Then -- as now -- Han shot first.

Wednesday, May 24, 2017

Memory Whole?

Writing at Wired, Brian Raftery notes a wave of nostalgia for some cultural touchstones of the early 2000's (specifically 2000-2006) and suggests that the speed of pop culture today means such a wave may be the last one we ever see. We don't want to wait around for an era to become fuzzy enough in our memories that only its good parts get remembered.

Raftery also suggests that cultural and entertainment fragmentation means there just aren't any dominating cultural events and themes any more. The 50s birthed rock and roll, the 60s birthed mass stupidity, and so on. But what cultural touchstone connected to all of society post-2010? What's called "prestige television" may dominate online entertainment mags and twitter feeds, but those are shows watched by a relative handful of people. A band has a ubiquitous single but ten minutes later can't get its next song played on the radio station that comes over the tinfoil in Bernie Sanders' hat.

The easy target here is to suggest that few people are going to be nostalgic for stuff that's crap. Would that were true, but the existence of a third Halloween reboot says otherwise.

But I do have a reason to lay alongside Mr. Raftery's that he doesn't seem to consider. Nostalgia requires memory. Rose-colored selective memory, to be sure, but memory nonetheless. And a culture that celebrates and is mediated so much by ephemera probably doesn't produce a lot of rememberers.

Tuesday, May 23, 2017

Good Night, Mr. Bond

When Roger Moore took over as James Bond in 1973's Live and Let Die, the franchise had been weathering some rough seas. Sean Connery quit after You Only Live Twice, to be followed by On Her Majesty's Secret Service with George Lazenby. Lazenby's performance satisfied no one, including himself, so a large check was waved in front of Connery to get him back for Diamonds Are Forever. He was done again. So Roger Moore, known at that point as television's Simon Templar from The Saint, took up the Walther PPK and license to kill, with the movies taking some more comedic turns to match the smoother and suaver Moore.

Everyone's got their own opinion, but I've held Live and Let Die and its successor The Man With the Golden Gun to be two of the weakest films in the franchise. They're nowhere near as bad as Moonraker or Die Another Day with Pierce Brosnan, but I can skip them without qualm. Things did not look good for the Moore era as Bond (Moore's final two outings, Octopussy and View to a Kill, are also forgettable).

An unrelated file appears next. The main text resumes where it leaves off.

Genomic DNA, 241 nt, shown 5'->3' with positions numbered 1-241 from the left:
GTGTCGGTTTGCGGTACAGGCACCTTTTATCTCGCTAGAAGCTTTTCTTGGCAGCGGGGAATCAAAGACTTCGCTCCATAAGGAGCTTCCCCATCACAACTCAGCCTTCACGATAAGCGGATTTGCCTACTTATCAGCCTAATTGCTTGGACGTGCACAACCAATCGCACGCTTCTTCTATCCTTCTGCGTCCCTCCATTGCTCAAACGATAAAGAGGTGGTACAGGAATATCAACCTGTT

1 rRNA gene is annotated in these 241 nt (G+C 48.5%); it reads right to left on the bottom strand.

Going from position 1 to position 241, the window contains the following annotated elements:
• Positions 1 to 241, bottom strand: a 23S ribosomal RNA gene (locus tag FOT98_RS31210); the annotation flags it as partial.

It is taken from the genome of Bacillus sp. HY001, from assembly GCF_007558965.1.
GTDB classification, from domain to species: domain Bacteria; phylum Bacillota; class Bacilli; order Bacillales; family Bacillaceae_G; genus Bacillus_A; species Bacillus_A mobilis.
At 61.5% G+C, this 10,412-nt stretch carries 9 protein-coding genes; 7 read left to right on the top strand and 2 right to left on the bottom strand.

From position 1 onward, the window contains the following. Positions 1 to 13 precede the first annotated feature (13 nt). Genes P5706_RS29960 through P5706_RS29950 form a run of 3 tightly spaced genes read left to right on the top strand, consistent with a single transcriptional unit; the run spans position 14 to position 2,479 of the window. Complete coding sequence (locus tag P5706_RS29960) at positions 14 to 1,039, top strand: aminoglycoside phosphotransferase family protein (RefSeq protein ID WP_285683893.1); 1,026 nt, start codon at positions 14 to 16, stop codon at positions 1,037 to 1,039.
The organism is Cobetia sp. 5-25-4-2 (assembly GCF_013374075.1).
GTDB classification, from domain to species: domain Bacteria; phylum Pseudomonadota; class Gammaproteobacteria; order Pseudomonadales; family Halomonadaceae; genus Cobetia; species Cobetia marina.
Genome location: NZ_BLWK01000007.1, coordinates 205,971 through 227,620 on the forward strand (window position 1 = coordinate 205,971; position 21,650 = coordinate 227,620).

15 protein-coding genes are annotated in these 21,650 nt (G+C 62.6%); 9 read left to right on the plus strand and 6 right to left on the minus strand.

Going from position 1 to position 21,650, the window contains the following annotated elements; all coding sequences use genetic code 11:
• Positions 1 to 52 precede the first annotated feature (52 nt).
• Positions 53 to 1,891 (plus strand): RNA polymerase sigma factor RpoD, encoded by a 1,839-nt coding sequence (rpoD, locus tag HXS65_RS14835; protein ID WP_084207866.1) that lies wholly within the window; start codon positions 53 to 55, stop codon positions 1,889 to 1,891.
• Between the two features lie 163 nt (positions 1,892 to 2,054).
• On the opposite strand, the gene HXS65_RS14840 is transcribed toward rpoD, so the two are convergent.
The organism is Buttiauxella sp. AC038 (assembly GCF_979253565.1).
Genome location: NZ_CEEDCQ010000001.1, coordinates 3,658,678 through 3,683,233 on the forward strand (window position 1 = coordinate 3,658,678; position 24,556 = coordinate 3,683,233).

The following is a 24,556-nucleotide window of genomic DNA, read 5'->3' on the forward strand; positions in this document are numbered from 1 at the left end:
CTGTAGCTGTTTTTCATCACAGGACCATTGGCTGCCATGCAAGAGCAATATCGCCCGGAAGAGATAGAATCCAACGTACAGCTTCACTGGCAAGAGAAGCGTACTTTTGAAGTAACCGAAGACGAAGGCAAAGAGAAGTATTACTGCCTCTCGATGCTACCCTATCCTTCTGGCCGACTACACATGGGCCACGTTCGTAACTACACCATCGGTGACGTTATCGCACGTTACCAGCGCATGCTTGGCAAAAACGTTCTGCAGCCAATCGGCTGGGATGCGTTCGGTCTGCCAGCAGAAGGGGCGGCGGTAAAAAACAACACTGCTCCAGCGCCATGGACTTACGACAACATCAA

But his other two entries, The Spy Who Loved Me and For Your Eyes Only, were two of the better movies in this long-lasting franchise. Moore kept his unflappable cool but the storylines, both of which involved strong female leads with driven agendas of their own, added just enough grit to give them some real impact. They bookend Moonraker, which indicates how important a decent story that's not too silly is to a Bond movie.

Moore had the ability to not take himself too seriously, which helped leaven the often-clunky narratives of the Bond movies. Even his turkeys have a few shining moments.

After finishing with Bond in 1985, Moore acted in a few movies and other roles but spent much of his time working for UNICEF and other charities. He died today at the age of 89.

Monday, May 22, 2017

Wheeere's Johnny?

A quarter of a century ago, the last real King of Late Night retired. His preferred successor, David Letterman, crashed and burned in a mess of predatory behavior towards interns and bitterness. NBC's chosen successor, Jay Leno, was good for little more than making sure Americans got their Recommended Daily Allowance of smarm and then some. None of the people who would now be on my television after 10:30 -- if I bothered to turn it on then -- are worth the movement of my finger on the remote.